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Introduction to General Astronomy

by: Lester Reinger

Introduction to General Astronomy ASTRON C10

Marketplace > University of California - Berkeley > Astronomy > ASTRON C10 > Introduction to General Astronomy
Lester Reinger

GPA 3.9


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This 3 page Class Notes was uploaded by Lester Reinger on Thursday October 22, 2015. The Class Notes belongs to ASTRON C10 at University of California - Berkeley taught by Staff in Fall. Since its upload, it has received 24 views. For similar materials see /class/226674/astron-c10-university-of-california-berkeley in Astronomy at University of California - Berkeley.


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Date Created: 10/22/15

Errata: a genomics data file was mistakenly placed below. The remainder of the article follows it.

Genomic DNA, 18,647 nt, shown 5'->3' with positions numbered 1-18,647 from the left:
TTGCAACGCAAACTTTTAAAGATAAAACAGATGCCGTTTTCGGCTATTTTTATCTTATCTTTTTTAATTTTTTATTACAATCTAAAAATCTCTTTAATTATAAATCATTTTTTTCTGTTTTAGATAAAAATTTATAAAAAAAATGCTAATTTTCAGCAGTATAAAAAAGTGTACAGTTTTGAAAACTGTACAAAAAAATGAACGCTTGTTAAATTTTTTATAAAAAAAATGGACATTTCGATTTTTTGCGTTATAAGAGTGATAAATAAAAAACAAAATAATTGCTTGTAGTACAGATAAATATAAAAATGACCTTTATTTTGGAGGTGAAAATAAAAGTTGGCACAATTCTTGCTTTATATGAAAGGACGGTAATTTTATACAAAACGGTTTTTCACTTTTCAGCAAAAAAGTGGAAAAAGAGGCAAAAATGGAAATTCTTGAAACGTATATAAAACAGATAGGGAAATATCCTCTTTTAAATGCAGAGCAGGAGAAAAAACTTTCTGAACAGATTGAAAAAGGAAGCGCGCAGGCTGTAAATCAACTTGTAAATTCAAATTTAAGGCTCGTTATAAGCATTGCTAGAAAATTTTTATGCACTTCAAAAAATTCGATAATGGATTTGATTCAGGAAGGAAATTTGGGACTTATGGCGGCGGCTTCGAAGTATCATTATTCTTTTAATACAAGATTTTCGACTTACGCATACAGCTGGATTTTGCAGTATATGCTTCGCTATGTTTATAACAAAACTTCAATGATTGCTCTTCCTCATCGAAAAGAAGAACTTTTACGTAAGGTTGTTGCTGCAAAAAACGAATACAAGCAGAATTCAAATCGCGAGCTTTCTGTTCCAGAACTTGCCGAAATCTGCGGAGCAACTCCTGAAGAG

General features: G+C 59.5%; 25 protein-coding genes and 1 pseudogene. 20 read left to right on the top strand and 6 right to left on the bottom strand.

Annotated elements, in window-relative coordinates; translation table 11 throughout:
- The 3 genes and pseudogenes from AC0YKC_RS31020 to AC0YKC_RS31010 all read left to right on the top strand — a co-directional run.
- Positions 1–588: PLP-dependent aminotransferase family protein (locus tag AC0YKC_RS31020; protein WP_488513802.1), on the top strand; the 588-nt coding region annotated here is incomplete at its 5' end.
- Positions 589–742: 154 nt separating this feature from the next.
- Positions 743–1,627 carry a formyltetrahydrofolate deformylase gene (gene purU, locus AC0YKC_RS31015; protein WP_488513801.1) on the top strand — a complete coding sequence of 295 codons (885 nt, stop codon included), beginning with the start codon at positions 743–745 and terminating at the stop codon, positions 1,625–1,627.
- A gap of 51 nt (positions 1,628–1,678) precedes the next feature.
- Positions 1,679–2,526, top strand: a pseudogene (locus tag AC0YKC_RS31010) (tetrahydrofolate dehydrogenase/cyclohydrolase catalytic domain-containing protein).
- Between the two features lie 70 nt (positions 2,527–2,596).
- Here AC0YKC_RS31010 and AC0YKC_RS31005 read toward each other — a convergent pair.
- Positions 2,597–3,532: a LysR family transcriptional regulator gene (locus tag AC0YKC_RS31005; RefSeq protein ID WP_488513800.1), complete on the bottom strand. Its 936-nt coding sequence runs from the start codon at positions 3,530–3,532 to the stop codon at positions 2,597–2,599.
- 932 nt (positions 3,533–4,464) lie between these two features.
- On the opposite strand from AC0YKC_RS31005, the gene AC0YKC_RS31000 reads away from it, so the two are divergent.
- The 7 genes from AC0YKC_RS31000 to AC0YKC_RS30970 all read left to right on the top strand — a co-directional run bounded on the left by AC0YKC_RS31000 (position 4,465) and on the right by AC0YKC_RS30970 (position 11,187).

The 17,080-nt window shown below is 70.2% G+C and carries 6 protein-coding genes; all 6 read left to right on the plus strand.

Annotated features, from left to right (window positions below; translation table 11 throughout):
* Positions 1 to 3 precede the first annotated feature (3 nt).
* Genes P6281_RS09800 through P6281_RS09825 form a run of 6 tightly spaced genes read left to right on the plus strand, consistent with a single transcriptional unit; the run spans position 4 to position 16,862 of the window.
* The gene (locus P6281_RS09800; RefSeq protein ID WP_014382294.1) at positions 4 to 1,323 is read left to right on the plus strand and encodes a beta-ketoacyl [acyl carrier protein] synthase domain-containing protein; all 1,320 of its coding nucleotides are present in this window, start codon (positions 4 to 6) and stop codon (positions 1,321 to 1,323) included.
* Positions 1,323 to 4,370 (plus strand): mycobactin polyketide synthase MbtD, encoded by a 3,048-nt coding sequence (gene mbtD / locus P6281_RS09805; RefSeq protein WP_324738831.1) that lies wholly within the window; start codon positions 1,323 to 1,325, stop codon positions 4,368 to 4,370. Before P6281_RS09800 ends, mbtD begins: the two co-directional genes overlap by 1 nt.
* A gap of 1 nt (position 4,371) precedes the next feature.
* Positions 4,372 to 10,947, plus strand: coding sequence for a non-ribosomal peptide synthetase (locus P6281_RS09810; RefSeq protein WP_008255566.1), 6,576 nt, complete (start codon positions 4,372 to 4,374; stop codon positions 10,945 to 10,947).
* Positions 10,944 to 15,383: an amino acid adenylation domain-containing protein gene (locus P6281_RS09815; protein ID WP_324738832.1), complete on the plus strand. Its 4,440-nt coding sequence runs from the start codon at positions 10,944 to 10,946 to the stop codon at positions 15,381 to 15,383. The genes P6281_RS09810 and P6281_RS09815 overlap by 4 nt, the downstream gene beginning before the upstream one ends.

Astronomy C10LampS C70U Nicholas McConnell GSI The Cosmic Microwave Background Radiation Our Best Window to the Early Universe Given that we see distant objects as they were in the past can we hope to nd increasingly distant objects until we can directly observe the Big Bang Although more distant objects do allow us to observe the Universe further back in time we cannot see all the way back to the Big Bang This is because the Universe was opaque for the first few hundred thousand years of its existence Instead of traveling long distances like the light from other galaxies does to reach us light in the early Universe was constantly deflected by charged particles The earliest feature of our Universe that we can observe directly is the Cosmic Background Radiation a quotglowquot of highly redshifted light in all directions of the sky This radiation comes from the period when the Universe transitioned from being opaque to being transparent No direct Cosmic Observations observations Background of galaxies of Theories predict Radiation different ages 39 the state and development of directly Cosmic Background Radiation the Universe observed redshifted to microwave wavelengths Big Bang Recombination Present Day t 0 gt t Z 400000 yr gt t Z 137 billion yr What caused the Cosmic Microwave Background Radiation The Cosmic Microwave Background Radiation CMBR or CMB or CBRall abbreviations refer to the same thing was caused by quotRecombinationquot when the Universe was about 400000 years old At this time the Universe had expanded and cooled to the point where electrons and protons could bind together and form atoms Each quotcapturequot of an electron by a proton releases a photon Furthermore neutral atoms scatter light much less efficiently than charged particles so the Universe quickly became transparent allowing the newly created photons to travel long distances Now we can observe this radiation from all areas of the Universejust as we can observe galaxies that are billions of years old However the expansion of the Universe between the time of Recombination and now has redshifted the CMBR so that we receive lowenergy microwave light instead of visible or ultraviolet light What can the Cosmic Microwave Background Radiation tell us about our Universe The image above is a map of the CMBR from WMAP a successful satellite mission that ran from 2001 to 2003 The red and blue granulation indicates very small variations in the temperature associated with the CMBR Careful measurements of the size of these variations can tell us a number of things including the age of the Universe 137 i 05 billion years and the current value of Hubble39s constant 71 i 4 kmsMpc Assuming we have good predictions for the physical diameter of the variations in the CMBR the angular size that we measure will also tell us about the geometry of the Universe Because the measured angles neither underestimate nor overestimate the diameter of the variations we conclude that we live in a nearly if not perfectly at universe with S2 2 1 i 002 More info httpmapgsfcnasagov Just the picture httpapodoaujeduplapodimage0302skywmapbigjpg How is the Cosmic Microwave Background Radiation related to the appearance of the Universe today The temperature variations in the CMBR correspond to density variations of matter in the Universe at the time of Recombination As the Universe continued to age gravity helped denser regions become denser and expansion stretched the less dense regions in to open voids Eventually stars star clusters galaxies and galaxy clusters formed where matter was densest The left image below is from the Millennium Simulation In 2005 physicists began with the conditions observed in the CMBR and ran a computer simulation to see how the laws of gravity would cause matter to arrange itself over time At the present age of the Universe the simulation showed a Spiderweblike structure with enormous laments of matter note the scale of 125 Mpc in the picture stretching across space The small yellow dots along the laments and their intersections are individual galaxies and galaxy clusters The righthand image is the actual distribution of nearby galaxies based on observations from the Sloan Digital Sky Survey an automated telescope survey Each tiny black dot in this image is a galaxy at its position in the sky and distance the Milky Way is at the center of the Circle Note that the galaxies arrange themselves into laments very similar to the simulation39s picture The similarity between these two images demonstrates how the initial conditions imprinted in the Cosmic Microwave Background Radiation actually gave rise to the evolution of our Universe resulting in the distribution of galaxies we observe today Millennium Simulation Sites httpwwwvirgoduracuknewindexphpsubjectmillennium httpwwwmpagarchingmpgdegalformmillennium Big Image httpwwwmpagarchingmpgdegalformmillenniumsqu063ahalfjpg SDSS Site httpwwwsdssorg SDSS Image httpspiffritedurichmondsdsssnsurveygalaxymapgif


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